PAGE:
Handling resources in the building industry

Our earth’s resources are being used more intensively today than ever before, although it has long been clear that they are often only available now to a limited extent. The building industry has a special role to play here. It is not enough to link the theme of the sustainability of buildings solely to energy efficiency and carbon emissions during operation, which is also the starting point, for example, for the amendment to the German Building Energy Act. An integrated view across the entire life cycle of the building – from the building materials through construction, operation, change of use to dismantling and recycling – is required, because the manufacture of building materials in particular, along with the construction and demolition of buildings consume vast quantities of energy. This is described as grey energy. The proportion of grey energy for buildings is between 40% and 60%, which makes up roughly half of the energy balance of a building throughout its life.

Raw material extraction by the building industry

The construction sector has a major influence on the use of raw materials and thus also on the use of resources worldwide. This means that the building trade plays a key role in the handling of finite raw materials, since at the moment very little use is made of the potential for saving offered by the efficient use of resources.

Considerable quantities of non-renewable resources are used, for example, in the manufacture of building materials required for conventional solid structures, such as cement or concrete. Alongside the extraction of raw materials, the production of building materials also represents a considerable factor in the ecological balance of the building trade. When it comes to sustainability, the safeguarding of resources and protection of the climate, it will therefore become ever more important in the building industry to keep existing materials increasingly within material cycles and to reuse them as often as possible without any loss of quality.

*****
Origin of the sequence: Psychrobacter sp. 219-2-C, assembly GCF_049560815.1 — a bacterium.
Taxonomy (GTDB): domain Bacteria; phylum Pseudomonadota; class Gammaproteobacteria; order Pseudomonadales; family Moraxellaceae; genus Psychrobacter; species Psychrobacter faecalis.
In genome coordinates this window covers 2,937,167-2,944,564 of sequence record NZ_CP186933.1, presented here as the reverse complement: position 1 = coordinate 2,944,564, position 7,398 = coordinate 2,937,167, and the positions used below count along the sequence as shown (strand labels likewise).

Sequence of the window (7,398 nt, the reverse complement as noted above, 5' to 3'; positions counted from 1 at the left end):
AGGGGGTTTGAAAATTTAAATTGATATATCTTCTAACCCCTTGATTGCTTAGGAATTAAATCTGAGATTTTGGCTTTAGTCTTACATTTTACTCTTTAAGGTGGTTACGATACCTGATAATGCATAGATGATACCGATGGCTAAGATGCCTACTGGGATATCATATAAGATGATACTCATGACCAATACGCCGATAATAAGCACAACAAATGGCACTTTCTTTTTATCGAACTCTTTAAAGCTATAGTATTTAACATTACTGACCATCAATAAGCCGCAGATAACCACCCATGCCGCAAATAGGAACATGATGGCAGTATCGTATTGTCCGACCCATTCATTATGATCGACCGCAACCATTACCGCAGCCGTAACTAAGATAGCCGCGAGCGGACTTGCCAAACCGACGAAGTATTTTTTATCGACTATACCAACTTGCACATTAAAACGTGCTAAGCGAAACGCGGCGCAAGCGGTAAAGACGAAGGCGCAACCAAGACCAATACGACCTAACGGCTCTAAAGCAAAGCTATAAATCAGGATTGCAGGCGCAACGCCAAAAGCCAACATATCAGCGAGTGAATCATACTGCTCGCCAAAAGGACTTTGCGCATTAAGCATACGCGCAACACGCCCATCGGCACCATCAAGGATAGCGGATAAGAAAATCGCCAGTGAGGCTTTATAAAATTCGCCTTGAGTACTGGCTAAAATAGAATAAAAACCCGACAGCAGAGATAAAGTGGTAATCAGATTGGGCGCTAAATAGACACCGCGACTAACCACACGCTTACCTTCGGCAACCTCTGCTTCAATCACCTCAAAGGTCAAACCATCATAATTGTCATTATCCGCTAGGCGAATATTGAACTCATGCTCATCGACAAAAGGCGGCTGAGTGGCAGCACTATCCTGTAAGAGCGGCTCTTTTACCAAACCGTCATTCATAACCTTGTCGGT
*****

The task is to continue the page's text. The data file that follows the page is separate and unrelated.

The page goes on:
Urban mining and recycling-oriented building

hen planning a building, its demolition is generally not yet taken into account. The idea of building for eternity still prevails, but demolition is often a reality and uses vast quantities of energy, generally leading at the moment to a massive waste of resources.

According to information from the Federal Statistics Office, in 2020 in Germany alone, for example, around 198 million tonnes of building and demolition waste were produced by the building sector, corresponding to 55% of all German waste materials. This is where the idea of urban mining comes into play. This means the recovery of reusable or recyclable building materials and components from buildings that were not designed or built with the concept of recycling in mind. In Germany, almost 90% of building and demolition waste is already being reused as a sort of anthropogenic raw material store.

However, the problem is that this waste is generally downcycled. This is the term for the further utilisation and recycling of used building components or building materials where there is some loss of quality – if concrete is shredded and then used as a filler in road building, for example. In this respect, the building industry is still far from a circular economy, which is defined as being a self-recovering and self-renewing system that aims to maintain the highest possible quality of its materials and products in enclosed material cycles.

Where does modular construction stand in relation to recycling-oriented building?